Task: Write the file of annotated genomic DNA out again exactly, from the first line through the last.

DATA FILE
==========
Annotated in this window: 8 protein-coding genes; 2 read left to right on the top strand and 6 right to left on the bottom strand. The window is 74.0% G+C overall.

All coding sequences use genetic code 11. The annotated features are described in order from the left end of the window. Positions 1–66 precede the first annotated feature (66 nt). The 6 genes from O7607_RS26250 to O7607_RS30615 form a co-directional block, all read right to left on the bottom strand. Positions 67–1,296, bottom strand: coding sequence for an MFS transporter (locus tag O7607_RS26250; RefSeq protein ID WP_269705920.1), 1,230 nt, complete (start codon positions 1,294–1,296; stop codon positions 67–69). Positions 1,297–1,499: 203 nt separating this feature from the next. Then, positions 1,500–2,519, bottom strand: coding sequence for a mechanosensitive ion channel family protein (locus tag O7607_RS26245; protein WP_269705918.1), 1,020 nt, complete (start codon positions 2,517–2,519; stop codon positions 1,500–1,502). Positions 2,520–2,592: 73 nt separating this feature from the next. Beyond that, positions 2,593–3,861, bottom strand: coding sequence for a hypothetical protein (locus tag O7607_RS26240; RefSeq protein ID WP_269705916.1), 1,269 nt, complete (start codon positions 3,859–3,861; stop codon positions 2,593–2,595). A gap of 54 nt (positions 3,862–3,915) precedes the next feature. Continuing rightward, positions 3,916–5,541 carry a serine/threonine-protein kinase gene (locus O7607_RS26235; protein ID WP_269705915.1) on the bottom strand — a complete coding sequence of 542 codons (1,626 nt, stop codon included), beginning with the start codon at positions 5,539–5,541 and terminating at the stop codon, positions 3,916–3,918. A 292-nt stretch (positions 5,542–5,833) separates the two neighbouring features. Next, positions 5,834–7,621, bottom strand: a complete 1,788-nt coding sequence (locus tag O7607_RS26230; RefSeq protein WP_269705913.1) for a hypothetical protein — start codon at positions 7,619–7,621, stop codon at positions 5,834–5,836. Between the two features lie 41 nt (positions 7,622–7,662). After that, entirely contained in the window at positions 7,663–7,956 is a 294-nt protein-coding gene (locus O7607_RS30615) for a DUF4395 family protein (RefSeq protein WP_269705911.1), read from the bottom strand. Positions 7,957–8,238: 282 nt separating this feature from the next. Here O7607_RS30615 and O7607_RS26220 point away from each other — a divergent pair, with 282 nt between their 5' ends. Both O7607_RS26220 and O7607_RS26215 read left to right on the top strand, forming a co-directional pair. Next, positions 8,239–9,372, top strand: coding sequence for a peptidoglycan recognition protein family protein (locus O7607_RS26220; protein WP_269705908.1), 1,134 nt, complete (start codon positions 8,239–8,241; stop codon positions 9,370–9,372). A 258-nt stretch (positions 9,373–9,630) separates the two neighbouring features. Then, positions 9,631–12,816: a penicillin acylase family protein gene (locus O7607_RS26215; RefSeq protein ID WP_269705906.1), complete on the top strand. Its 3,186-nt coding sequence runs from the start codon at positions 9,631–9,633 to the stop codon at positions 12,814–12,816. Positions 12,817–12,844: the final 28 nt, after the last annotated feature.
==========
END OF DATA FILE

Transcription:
Annotated in this window: 8 protein-coding genes; 2 read left to right on the top strand and 6 right to left on the bottom strand. The window is 74.0% G+C overall.

All coding sequences use genetic code 11. The annotated features are described in order from the left end of the window. Positions 1–66 precede the first annotated feature (66 nt). The 6 genes from O7607_RS26250 to O7607_RS30615 form a co-directional block, all read right to left on the bottom strand. Positions 67–1,296, bottom strand: coding sequence for an MFS transporter (locus tag O7607_RS26250; RefSeq protein ID WP_269705920.1), 1,230 nt, complete (start codon positions 1,294–1,296; stop codon positions 67–69). Positions 1,297–1,499: 203 nt separating this feature from the next. Then, positions 1,500–2,519, bottom strand: coding sequence for a mechanosensitive ion channel family protein (locus tag O7607_RS26245; protein WP_269705918.1), 1,020 nt, complete (start codon positions 2,517–2,519; stop codon positions 1,500–1,502). Positions 2,520–2,592: 73 nt separating this feature from the next. Beyond that, positions 2,593–3,861, bottom strand: coding sequence for a hypothetical protein (locus tag O7607_RS26240; RefSeq protein ID WP_269705916.1), 1,269 nt, complete (start codon positions 3,859–3,861; stop codon positions 2,593–2,595). A gap of 54 nt (positions 3,862–3,915) precedes the next feature. Continuing rightward, positions 3,916–5,541 carry a serine/threonine-protein kinase gene (locus O7607_RS26235; protein ID WP_269705915.1) on the bottom strand — a complete coding sequence of 542 codons (1,626 nt, stop codon included), beginning with the start codon at positions 5,539–5,541 and terminating at the stop codon, positions 3,916–3,918. A 292-nt stretch (positions 5,542–5,833) separates the two neighbouring features. Next, positions 5,834–7,621, bottom strand: a complete 1,788-nt coding sequence (locus tag O7607_RS26230; RefSeq protein WP_269705913.1) for a hypothetical protein — start codon at positions 7,619–7,621, stop codon at positions 5,834–5,836. Between the two features lie 41 nt (positions 7,622–7,662). After that, entirely contained in the window at positions 7,663–7,956 is a 294-nt protein-coding gene (locus O7607_RS30615) for a DUF4395 family protein (RefSeq protein WP_269705911.1), read from the bottom strand. Positions 7,957–8,238: 282 nt separating this feature from the next. Here O7607_RS30615 and O7607_RS26220 point away from each other — a divergent pair, with 282 nt between their 5' ends. Both O7607_RS26220 and O7607_RS26215 read left to right on the top strand, forming a co-directional pair. Next, positions 8,239–9,372, top strand: coding sequence for a peptidoglycan recognition protein family protein (locus O7607_RS26220; protein WP_269705908.1), 1,134 nt, complete (start codon positions 8,239–8,241; stop codon positions 9,370–9,372). A 258-nt stretch (positions 9,373–9,630) separates the two neighbouring features. Then, positions 9,631–12,816: a penicillin acylase family protein gene (locus O7607_RS26215; RefSeq protein ID WP_269705906.1), complete on the top strand. Its 3,186-nt coding sequence runs from the start codon at positions 9,631–9,633 to the stop codon at positions 12,814–12,816. Positions 12,817–12,844: the final 28 nt, after the last annotated feature.